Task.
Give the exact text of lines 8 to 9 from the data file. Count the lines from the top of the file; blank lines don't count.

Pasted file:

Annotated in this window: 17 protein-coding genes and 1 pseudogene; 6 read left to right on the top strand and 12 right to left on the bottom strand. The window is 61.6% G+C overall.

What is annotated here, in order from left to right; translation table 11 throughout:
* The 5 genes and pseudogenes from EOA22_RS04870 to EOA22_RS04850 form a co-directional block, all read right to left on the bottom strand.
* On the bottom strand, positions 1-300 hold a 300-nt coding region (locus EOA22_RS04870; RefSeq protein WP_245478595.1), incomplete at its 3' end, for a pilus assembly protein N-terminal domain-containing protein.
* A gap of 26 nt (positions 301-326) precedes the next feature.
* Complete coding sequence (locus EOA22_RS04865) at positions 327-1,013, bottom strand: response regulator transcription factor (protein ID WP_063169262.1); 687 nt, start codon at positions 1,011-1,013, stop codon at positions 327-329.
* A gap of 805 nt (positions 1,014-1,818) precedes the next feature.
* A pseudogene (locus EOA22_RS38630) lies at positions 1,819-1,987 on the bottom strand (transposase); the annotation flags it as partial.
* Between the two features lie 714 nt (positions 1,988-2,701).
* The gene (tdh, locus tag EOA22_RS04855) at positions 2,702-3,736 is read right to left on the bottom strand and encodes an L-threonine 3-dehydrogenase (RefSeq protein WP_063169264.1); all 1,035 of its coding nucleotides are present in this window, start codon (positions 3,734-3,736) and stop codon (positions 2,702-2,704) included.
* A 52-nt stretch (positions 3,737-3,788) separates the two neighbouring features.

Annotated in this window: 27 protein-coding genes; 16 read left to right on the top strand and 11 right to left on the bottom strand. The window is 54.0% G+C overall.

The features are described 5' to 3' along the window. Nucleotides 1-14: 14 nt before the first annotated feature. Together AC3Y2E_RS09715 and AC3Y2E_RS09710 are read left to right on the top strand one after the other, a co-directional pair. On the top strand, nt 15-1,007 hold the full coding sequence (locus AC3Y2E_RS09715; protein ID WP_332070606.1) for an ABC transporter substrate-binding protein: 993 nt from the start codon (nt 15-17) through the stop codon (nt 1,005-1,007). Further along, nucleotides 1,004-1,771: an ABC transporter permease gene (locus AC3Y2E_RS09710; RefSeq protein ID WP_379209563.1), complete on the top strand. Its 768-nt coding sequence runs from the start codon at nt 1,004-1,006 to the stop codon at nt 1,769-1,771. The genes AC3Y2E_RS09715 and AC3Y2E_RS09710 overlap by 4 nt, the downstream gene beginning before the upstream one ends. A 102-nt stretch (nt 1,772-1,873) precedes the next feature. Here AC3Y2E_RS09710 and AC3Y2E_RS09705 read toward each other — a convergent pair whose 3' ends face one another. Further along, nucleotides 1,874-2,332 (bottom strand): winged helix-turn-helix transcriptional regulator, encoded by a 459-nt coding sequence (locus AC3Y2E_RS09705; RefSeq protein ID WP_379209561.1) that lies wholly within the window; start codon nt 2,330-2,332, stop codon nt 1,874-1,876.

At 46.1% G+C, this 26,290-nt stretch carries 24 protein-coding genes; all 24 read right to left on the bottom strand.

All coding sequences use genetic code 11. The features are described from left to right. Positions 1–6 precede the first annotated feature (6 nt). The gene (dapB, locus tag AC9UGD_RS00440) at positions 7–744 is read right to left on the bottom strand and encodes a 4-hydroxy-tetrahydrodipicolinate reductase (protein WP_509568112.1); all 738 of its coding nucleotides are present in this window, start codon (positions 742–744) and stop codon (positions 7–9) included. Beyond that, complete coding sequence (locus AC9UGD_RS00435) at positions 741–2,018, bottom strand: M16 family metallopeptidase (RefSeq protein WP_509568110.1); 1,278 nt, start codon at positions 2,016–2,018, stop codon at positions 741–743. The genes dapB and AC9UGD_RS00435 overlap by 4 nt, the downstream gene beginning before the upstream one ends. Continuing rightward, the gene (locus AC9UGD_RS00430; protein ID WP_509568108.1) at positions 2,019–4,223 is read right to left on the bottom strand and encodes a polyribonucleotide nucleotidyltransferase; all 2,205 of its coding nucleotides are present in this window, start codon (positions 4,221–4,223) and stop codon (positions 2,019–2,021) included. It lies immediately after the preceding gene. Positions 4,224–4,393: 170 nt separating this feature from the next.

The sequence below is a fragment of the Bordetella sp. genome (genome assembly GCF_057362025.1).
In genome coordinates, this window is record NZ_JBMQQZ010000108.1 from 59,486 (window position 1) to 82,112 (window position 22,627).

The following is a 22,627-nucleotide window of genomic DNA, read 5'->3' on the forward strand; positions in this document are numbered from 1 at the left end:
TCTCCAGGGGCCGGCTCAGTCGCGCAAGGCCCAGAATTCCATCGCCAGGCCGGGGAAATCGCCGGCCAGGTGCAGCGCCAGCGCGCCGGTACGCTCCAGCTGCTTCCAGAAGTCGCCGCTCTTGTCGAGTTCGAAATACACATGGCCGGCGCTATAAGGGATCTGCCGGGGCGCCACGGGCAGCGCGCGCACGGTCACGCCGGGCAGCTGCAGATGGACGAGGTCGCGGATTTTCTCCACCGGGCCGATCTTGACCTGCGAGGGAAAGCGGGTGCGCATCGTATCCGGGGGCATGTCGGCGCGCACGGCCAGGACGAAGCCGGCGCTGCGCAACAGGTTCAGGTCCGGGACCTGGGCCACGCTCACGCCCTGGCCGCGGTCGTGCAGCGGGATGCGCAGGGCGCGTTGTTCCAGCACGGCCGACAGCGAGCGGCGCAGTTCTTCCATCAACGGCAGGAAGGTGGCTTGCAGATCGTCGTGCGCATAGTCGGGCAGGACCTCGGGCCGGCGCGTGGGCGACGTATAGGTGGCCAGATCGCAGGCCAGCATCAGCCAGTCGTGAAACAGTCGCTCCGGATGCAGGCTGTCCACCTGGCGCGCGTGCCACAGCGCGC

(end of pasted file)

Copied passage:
* A pseudogene (locus EOA22_RS38630) lies at positions 1,819-1,987 on the bottom strand (transposase); the annotation flags it as partial.
* Between the two features lie 714 nt (positions 1,988-2,701).